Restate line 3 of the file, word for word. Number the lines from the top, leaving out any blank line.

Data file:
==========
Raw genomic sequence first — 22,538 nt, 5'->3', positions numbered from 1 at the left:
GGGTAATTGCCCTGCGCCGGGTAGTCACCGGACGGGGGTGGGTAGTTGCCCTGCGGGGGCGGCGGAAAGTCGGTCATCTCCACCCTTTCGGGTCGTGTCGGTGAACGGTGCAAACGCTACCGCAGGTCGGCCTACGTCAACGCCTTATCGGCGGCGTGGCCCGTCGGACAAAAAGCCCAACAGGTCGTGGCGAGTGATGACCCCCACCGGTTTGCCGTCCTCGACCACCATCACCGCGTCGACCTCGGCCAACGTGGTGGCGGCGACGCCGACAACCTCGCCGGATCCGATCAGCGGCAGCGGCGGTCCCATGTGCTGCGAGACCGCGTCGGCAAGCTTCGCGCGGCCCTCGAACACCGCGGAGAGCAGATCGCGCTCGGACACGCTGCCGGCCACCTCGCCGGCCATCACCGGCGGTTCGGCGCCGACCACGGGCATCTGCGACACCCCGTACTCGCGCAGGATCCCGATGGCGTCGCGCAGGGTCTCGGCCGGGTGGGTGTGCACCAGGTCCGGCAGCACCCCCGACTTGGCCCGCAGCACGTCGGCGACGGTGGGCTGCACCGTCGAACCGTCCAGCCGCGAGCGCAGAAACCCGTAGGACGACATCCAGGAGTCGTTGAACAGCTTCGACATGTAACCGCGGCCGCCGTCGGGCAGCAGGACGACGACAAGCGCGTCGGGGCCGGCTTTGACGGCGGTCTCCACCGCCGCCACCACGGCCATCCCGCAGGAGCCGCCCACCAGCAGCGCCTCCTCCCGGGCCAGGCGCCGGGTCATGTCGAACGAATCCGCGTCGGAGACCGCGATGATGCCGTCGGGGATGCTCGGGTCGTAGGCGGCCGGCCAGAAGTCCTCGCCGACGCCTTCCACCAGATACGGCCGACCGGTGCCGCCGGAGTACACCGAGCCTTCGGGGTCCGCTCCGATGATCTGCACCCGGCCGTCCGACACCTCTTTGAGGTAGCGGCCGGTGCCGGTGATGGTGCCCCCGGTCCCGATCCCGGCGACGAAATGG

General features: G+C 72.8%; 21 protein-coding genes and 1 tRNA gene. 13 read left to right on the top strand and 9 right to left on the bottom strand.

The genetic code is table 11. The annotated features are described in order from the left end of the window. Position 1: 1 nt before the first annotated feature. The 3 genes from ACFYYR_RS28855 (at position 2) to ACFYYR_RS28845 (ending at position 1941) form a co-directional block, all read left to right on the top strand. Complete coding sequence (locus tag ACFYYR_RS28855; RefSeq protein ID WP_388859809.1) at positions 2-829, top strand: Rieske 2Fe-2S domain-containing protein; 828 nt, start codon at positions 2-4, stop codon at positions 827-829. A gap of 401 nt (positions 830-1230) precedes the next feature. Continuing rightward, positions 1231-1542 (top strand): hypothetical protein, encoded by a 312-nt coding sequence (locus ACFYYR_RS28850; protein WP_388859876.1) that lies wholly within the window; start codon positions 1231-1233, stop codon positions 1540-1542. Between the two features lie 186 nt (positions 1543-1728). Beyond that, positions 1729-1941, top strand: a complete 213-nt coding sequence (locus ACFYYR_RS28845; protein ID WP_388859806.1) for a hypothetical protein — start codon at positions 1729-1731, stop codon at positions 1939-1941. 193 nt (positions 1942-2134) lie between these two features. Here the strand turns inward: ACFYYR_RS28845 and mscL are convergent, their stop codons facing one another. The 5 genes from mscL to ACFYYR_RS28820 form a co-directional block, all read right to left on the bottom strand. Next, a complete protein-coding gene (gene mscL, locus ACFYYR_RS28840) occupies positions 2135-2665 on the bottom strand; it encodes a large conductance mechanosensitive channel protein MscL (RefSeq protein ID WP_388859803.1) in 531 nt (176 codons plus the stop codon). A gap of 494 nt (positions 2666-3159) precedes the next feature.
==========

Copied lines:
General features: G+C 72.8%; 21 protein-coding genes and 1 tRNA gene. 13 read left to right on the top strand and 9 right to left on the bottom strand.